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c++ - Memset an int (16 bit) array to short's max value

问题描述:

Can't seem to find the answer to this anywhere,

How do I memset an array to the maximum value of the array's type?

I would have thought memset(ZBUFFER,0xFFFF,size) would work where ZBUFFER is a 16bit integer array. Instead I get -1s throughout.

Also, the idea is to have this work as fast as possible (it's a zbuffer that needs to initialize every frame) so if there is a better way (and still as fast or faster), let me know.

edit:

as clarification, I do need a signed int array.

网友答案:

In C++, you would use std::fill, and std::numeric_limits.

#include <algorithm>
#include <iterator>
#include <limits>

template <typename IT>
void FillWithMax( IT first, IT last )
{
    typedef typename std::iterator_traits<IT>::value_type T;
    T const maxval = std::numeric_limits<T>::max();
    std::fill( first, last, maxval );
}

size_t const size=32;
short ZBUFFER[size];
FillWithMax( ZBUFFER, &ZBUFFER[0]+size );

This will work with any type.

In C, you'd better keep off memset that sets the value of bytes. To initialize an array of other types than char (ev. unsigned), you have to resort to a manual for loop.

网友答案:

-1 and 0xFFFF are the same thing in a 16 bit integer using a two's complement representation. You are only getting -1 because either you have declared your array as short instead of unsigned short. Or because you are converting the values to signed when you output them.

BTW your assumption that you can set something except bytes using memset is wrong. memset(ZBUFFER, 0xFF, size) would have done the same thing.

网友答案:

In C++ you can fill an array with some value with the std::fill algorithm.

std::fill(ZBUFFER, ZBUFFER+size, std::numeric_limits<short>::max());

This is neither faster nor slower than your current approach. It does have the benefit of working, though.

网友答案:

Don't attribute speed to language. That's for implementations of C. There are C compilers that produce fast, optimal machine code and C compilers that produce slow, inoptimal machine code. Likewise for C++. A "fast, optimal" implementation might be able to optimise code that seems slow. Hence, it doesn't make sense to call one solution faster than another. I'll talk about the correctness, and then I'll talk about performance, however insignificant it is. It'd be a better idea to profile your code, to be sure that this is in fact the bottleneck, but let's continue.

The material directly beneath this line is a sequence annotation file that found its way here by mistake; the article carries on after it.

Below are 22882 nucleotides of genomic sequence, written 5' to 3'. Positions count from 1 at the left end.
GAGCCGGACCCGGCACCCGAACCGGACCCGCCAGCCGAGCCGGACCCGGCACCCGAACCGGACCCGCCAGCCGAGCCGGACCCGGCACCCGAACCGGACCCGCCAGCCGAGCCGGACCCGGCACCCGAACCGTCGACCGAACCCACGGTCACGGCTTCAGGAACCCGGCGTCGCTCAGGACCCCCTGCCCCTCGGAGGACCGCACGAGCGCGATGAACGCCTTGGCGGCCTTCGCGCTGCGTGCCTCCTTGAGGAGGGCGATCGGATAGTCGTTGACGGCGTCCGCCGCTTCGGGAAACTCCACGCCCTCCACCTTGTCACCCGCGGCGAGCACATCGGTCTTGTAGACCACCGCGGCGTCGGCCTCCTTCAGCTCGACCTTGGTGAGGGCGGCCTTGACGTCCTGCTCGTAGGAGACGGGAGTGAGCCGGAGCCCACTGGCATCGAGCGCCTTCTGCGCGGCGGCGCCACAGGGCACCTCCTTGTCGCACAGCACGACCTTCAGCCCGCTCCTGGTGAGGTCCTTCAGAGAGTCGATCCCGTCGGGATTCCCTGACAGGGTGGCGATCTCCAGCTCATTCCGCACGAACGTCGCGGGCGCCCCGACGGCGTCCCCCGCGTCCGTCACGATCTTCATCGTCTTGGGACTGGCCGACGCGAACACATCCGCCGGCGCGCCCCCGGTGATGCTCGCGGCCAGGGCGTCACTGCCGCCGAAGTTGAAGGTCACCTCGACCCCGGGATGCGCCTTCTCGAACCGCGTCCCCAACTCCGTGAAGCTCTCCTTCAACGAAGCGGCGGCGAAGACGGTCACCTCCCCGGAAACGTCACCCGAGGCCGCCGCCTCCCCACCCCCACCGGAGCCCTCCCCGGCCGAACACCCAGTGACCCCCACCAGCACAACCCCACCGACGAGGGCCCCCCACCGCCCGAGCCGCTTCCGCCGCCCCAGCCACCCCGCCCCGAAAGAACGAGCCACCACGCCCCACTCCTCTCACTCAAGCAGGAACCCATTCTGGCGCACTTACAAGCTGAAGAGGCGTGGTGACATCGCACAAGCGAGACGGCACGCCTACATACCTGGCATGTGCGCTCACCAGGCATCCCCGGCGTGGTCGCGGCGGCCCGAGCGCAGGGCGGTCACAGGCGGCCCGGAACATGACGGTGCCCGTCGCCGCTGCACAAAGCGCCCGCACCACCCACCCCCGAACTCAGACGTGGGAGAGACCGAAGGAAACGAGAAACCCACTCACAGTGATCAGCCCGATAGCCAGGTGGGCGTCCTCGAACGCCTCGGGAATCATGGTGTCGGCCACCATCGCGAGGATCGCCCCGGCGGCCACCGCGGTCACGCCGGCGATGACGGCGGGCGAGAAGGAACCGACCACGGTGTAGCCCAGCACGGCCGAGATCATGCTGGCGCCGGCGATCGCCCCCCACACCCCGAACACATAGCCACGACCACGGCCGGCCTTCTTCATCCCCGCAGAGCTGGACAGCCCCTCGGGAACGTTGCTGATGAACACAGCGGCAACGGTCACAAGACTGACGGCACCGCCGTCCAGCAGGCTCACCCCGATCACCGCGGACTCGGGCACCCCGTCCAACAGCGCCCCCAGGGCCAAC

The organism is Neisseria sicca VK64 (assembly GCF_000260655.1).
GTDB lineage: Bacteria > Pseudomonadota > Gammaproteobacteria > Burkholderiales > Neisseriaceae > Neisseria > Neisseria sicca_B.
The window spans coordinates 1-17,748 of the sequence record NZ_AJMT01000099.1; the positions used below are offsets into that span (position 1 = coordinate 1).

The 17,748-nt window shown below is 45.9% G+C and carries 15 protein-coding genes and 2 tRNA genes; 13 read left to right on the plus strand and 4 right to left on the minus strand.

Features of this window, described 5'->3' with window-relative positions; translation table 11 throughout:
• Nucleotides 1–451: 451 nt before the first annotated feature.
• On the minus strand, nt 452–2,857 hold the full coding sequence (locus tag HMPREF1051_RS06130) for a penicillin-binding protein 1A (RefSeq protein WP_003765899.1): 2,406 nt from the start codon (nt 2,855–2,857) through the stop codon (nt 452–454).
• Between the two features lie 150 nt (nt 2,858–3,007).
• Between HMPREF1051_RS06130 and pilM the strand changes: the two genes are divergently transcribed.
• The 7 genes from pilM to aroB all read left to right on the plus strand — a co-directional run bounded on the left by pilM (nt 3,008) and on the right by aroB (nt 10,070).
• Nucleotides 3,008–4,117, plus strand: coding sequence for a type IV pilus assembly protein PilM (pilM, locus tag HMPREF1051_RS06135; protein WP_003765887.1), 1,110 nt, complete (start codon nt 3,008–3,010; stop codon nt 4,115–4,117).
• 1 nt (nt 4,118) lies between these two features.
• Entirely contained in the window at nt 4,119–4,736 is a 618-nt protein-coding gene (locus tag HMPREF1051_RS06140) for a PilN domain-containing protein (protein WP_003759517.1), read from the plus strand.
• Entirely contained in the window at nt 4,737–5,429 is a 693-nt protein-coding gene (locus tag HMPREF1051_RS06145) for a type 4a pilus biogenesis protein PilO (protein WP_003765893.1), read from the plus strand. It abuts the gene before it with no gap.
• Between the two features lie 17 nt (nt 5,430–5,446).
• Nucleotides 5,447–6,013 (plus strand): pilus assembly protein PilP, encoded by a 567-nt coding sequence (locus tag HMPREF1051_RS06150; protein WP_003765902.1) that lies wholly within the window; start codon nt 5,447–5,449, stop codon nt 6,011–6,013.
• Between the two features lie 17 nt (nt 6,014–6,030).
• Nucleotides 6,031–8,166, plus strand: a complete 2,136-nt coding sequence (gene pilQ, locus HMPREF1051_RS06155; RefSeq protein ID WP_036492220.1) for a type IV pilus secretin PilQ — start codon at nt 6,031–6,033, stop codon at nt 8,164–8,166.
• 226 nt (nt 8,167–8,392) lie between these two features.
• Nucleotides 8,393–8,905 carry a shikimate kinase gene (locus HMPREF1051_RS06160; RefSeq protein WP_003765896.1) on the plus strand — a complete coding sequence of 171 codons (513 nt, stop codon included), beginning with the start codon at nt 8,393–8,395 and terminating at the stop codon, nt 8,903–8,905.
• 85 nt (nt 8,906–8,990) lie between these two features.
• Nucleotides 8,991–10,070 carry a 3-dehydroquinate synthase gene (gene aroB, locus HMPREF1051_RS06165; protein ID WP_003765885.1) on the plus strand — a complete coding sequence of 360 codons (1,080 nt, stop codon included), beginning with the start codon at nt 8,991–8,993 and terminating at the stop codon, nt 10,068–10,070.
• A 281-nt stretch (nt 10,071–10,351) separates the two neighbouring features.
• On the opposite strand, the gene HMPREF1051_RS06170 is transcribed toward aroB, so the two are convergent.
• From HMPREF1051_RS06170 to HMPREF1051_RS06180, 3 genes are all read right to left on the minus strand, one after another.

Let us consider the most sensible option, first: A loop that copies int values. It is clear just by reading the code that the loop will correctly assign SHRT_MAX to each int item. You can see a testcase of this loop below, which will attempt to use the largest possible array allocatable by malloc at the time.

#include <limits.h>
#include <stddef.h>
#include <stdint.h>
#include <stdio.h>
#include <stdlib.h>
#include <time.h>

int main(void) {
    size_t size = SIZE_MAX;
    volatile int *array = malloc(size);

    /* Allocate largest array */
    while (array == NULL && size > 0) {
        size >>= 1;
        array = malloc(size);
    }

    printf("Copying into %zu bytes\n", size);

    for (size_t n = 0; n < size / sizeof *array; n++) {
        array[n] = SHRT_MAX;
    }

    puts("Done!");
    return 0;
}

I ran this on my system, compiled with various optimisations enabled (-O3 -march=core2 -funroll-loops). Here's the output:

Copying into 1073741823 bytes
Done!

Process returned 0 (0x0)   execution time : 1.094 s
Press any key to continue.

Note the "execution time"... That's pretty fast! If anything, the bottleneck here is the cache locality of such a large array, which is why a good programmer will try to design systems that don't use so much memory... Well, then let us consider the memset option. Here's a quote from the memset manual: